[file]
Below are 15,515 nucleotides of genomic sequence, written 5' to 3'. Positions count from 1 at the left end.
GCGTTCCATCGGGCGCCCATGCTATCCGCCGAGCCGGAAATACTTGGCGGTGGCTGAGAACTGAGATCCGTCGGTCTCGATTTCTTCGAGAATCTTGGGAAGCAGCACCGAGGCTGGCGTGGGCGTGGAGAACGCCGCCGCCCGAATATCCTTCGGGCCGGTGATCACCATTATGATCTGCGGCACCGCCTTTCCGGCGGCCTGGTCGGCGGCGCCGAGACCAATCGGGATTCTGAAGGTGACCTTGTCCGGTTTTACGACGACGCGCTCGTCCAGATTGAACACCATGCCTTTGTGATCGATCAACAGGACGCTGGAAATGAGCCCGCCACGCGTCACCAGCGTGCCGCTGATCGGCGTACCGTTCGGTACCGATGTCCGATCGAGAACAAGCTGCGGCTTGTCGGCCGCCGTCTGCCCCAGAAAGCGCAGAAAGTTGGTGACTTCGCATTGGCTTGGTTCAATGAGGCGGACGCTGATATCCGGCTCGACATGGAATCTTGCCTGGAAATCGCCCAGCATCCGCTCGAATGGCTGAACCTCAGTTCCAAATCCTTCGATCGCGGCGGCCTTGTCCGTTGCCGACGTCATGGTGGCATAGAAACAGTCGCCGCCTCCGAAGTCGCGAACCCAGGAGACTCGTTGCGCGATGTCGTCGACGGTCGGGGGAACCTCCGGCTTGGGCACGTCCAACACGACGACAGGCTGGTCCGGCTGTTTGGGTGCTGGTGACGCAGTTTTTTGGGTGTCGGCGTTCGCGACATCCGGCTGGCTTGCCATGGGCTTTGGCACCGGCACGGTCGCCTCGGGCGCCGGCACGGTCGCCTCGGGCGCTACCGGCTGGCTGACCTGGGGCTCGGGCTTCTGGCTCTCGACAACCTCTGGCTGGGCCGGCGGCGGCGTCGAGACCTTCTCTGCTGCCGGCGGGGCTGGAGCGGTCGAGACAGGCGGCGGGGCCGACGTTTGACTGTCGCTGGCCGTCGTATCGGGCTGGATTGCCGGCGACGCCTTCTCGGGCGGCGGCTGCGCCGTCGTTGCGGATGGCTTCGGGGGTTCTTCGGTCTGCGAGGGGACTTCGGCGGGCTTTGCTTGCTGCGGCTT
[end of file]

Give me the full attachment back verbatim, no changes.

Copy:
Below are 15,515 nucleotides of genomic sequence, written 5' to 3'. Positions count from 1 at the left end.
GCGTTCCATCGGGCGCCCATGCTATCCGCCGAGCCGGAAATACTTGGCGGTGGCTGAGAACTGAGATCCGTCGGTCTCGATTTCTTCGAGAATCTTGGGAAGCAGCACCGAGGCTGGCGTGGGCGTGGAGAACGCCGCCGCCCGAATATCCTTCGGGCCGGTGATCACCATTATGATCTGCGGCACCGCCTTTCCGGCGGCCTGGTCGGCGGCGCCGAGACCAATCGGGATTCTGAAGGTGACCTTGTCCGGTTTTACGACGACGCGCTCGTCCAGATTGAACACCATGCCTTTGTGATCGATCAACAGGACGCTGGAAATGAGCCCGCCACGCGTCACCAGCGTGCCGCTGATCGGCGTACCGTTCGGTACCGATGTCCGATCGAGAACAAGCTGCGGCTTGTCGGCCGCCGTCTGCCCCAGAAAGCGCAGAAAGTTGGTGACTTCGCATTGGCTTGGTTCAATGAGGCGGACGCTGATATCCGGCTCGACATGGAATCTTGCCTGGAAATCGCCCAGCATCCGCTCGAATGGCTGAACCTCAGTTCCAAATCCTTCGATCGCGGCGGCCTTGTCCGTTGCCGACGTCATGGTGGCATAGAAACAGTCGCCGCCTCCGAAGTCGCGAACCCAGGAGACTCGTTGCGCGATGTCGTCGACGGTCGGGGGAACCTCCGGCTTGGGCACGTCCAACACGACGACAGGCTGGTCCGGCTGTTTGGGTGCTGGTGACGCAGTTTTTTGGGTGTCGGCGTTCGCGACATCCGGCTGGCTTGCCATGGGCTTTGGCACCGGCACGGTCGCCTCGGGCGCCGGCACGGTCGCCTCGGGCGCTACCGGCTGGCTGACCTGGGGCTCGGGCTTCTGGCTCTCGACAACCTCTGGCTGGGCCGGCGGCGGCGTCGAGACCTTCTCTGCTGCCGGCGGGGCTGGAGCGGTCGAGACAGGCGGCGGGGCCGACGTTTGACTGTCGCTGGCCGTCGTATCGGGCTGGATTGCCGGCGACGCCTTCTCGGGCGGCGGCTGCGCCGTCGTTGCGGATGGCTTCGGGGGTTCTTCGGTCTGCGAGGGGACTTCGGCGGGCTTTGCTTGCTGCGGCTT